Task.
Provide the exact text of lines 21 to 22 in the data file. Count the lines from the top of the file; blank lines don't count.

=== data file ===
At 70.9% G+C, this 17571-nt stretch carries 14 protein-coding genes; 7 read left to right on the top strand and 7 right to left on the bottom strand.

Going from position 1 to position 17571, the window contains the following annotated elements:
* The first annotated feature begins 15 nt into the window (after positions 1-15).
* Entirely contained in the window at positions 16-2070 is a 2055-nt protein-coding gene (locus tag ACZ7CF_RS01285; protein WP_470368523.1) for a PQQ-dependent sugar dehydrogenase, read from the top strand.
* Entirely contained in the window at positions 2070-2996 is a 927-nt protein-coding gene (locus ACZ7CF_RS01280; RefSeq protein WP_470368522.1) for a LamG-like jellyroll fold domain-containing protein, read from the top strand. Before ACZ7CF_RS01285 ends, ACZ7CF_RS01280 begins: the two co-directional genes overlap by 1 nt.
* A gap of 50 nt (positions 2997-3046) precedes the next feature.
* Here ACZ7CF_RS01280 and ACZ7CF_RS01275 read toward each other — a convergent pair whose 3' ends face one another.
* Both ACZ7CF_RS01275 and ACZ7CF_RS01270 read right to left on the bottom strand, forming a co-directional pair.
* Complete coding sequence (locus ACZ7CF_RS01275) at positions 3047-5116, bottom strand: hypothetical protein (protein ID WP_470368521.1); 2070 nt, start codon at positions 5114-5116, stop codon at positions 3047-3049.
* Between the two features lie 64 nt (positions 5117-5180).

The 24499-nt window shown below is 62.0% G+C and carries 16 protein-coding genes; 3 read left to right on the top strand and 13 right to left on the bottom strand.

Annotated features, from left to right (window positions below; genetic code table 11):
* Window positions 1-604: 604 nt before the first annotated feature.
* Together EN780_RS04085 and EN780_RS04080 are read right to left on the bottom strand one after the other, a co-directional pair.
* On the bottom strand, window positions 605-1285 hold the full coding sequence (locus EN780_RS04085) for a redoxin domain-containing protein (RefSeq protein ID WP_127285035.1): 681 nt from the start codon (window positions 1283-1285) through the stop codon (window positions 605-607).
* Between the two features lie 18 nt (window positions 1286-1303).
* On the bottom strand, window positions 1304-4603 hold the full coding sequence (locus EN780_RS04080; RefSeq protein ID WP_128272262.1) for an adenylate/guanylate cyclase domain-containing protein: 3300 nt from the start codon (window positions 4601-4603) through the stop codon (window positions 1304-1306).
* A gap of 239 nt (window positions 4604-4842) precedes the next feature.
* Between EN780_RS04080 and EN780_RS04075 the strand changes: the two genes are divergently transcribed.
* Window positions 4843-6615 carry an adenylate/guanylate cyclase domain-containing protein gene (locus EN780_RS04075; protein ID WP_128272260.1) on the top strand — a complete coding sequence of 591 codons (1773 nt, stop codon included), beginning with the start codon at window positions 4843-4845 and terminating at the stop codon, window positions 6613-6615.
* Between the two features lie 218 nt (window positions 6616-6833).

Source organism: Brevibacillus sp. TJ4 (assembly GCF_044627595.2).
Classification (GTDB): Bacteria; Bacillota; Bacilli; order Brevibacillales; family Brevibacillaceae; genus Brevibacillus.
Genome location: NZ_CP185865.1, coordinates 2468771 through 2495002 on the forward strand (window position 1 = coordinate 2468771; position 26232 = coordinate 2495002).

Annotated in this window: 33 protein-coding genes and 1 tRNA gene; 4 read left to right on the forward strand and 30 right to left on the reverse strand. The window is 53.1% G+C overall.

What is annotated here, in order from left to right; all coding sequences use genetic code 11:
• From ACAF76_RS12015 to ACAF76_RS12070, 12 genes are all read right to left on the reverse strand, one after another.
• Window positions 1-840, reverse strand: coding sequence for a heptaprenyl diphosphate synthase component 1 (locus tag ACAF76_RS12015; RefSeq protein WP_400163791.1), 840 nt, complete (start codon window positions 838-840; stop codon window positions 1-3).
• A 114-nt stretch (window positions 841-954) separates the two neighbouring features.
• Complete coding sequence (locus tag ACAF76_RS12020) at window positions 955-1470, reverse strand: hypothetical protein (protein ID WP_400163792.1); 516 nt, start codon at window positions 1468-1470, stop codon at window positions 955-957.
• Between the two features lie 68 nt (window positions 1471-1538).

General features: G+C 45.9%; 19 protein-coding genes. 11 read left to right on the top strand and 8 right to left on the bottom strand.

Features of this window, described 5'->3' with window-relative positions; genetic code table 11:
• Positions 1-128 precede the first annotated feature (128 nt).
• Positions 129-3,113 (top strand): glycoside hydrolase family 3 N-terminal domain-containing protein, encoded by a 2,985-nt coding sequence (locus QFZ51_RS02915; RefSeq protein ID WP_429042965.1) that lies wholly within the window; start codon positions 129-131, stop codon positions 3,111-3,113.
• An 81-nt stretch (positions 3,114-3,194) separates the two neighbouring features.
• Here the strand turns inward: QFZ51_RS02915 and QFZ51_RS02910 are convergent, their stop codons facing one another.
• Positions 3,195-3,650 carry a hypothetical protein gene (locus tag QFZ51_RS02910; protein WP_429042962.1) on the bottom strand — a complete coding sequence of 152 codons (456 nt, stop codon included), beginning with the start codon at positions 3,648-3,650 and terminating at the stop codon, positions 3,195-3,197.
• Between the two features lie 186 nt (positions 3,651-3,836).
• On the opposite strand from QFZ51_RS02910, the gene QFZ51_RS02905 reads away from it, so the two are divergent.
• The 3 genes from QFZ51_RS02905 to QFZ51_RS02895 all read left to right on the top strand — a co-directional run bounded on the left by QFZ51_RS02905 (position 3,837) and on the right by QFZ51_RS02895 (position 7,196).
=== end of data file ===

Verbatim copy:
* Between the two features lie 218 nt (window positions 6616-6833).

Source organism: Brevibacillus sp. TJ4 (assembly GCF_044627595.2).